Executives and other key employees are often compensated with more than just salary, fringe benefits, and bonuses: They may also be awarded stock-based compensation, such as restricted stock or stock options. Another form of compensation that’s becoming more common is restricted stock units (RSUs). If RSUs are part of your compensation package, you should be aware that there may be planning opportunities to defer your tax liabilities.
RSUs vs. restricted stock
Restricted stock plans grant stock shares to the employee. The shares are nontransferable and subject to forfeiture until they vest. The employee will recognize ordinary income based on the stock’s fair market value on the date that they vest. On the date of the grant, the employee can make a Section 83(b) election to recognize ordinary income based on the stock’s fair market value on date of the grant. By making the election, any future appreciation will be taxed at favorable capital gains rates.
The risk is that if the stock value declines or that the employee forfeits the restricted stock, the employee will have paid tax at ordinary income rates and be entitled to only a capital loss on the decline of value or possibly no loss on a forfeiture. After the employee recognizes the ordinary income (at the time the stock vests or with an 83(b) election), any future appreciation/depreciation will be recognized as capital gain or loss at the time the stock is sold.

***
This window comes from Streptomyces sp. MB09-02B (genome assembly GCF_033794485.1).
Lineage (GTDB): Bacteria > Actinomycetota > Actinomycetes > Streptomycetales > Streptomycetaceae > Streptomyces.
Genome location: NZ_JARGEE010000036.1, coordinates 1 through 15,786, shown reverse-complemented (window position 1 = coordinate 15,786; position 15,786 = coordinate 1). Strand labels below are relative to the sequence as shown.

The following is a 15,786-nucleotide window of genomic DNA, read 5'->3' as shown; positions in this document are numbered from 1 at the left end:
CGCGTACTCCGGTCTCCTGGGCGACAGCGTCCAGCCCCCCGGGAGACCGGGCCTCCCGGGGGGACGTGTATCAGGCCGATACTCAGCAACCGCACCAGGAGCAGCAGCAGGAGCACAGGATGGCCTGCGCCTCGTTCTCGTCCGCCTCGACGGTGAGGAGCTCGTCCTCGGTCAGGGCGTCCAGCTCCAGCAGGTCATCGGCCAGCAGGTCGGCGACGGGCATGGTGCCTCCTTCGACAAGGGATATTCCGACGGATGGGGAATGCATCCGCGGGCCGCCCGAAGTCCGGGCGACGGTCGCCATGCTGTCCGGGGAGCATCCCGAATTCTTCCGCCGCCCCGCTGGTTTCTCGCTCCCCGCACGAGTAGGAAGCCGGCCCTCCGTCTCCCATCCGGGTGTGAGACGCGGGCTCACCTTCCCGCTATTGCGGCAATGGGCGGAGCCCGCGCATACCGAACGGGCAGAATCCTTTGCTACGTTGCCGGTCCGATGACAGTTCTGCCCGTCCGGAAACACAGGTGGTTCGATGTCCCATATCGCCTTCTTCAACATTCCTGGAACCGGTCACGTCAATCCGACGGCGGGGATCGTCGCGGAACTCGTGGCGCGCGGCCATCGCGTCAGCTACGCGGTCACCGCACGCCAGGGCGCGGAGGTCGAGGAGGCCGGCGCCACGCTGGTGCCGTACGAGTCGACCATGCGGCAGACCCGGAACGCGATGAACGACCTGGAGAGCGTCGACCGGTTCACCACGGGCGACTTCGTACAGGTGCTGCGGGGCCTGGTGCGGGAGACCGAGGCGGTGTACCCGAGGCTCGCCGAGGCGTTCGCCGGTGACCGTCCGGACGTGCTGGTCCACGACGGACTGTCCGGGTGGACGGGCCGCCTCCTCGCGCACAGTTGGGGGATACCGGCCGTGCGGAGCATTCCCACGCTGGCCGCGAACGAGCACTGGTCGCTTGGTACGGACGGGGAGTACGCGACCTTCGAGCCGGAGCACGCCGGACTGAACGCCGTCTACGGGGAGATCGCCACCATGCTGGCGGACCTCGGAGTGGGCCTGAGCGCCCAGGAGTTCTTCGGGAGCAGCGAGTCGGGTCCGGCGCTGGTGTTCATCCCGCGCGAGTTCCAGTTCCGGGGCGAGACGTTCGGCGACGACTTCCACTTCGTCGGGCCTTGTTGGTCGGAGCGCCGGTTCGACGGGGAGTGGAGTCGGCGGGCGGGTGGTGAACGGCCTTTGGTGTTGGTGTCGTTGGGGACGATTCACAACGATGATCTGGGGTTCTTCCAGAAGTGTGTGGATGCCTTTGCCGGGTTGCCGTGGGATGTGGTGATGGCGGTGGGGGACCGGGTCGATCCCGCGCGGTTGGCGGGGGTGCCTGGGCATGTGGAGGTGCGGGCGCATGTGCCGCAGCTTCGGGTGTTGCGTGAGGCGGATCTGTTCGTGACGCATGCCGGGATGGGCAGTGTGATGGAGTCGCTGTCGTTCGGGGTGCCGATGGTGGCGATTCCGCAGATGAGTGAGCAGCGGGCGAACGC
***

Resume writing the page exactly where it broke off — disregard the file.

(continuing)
On the other hand, RSUs are contractual rights to receive stock (or its cash value) after the award has vested. RSUs aren’t taxable until the employee actually receives the stock or cash. However, the employee is taxed at ordinary rates. Also, RSUs aren’t eligible for the Section 83(b) election.
Rather than having the stock delivered immediately upon vesting, you may be able to arrange with your employer to delay delivery. This will defer income tax and may allow you to reduce or avoid exposure to the additional 0.9% Medicare tax (by deferring the income to a year that you are below the threshold).
However, any income deferral must satisfy the strict requirements of Internal Revenue Code Section 409A. Section 409A restricts the ability of companies and employees to control the timing of nonqualified deferred compensation. Among other things, it requires that:
- The initial deferral election be made prior to the year in which the compensation is earned, and
- Payments be made according to a fixed schedule or tied to an event, such as death, disability, or termination of employment.
Violations result in immediate taxation of any vested compensation and a 20% penalty, plus interest.
If RSUs — or other types of stock-based awards — are part of your compensation package, please contact me at HZemel@berdonllp.com or your Berdon advisor. The rules are complex, and careful tax planning is critical.
Hal Zemel, a Tax Principal at Berdon LLP, New York Accountants, has more than 20 years in public accounting and advises businesses in the real estate, service, and manufacturing sectors.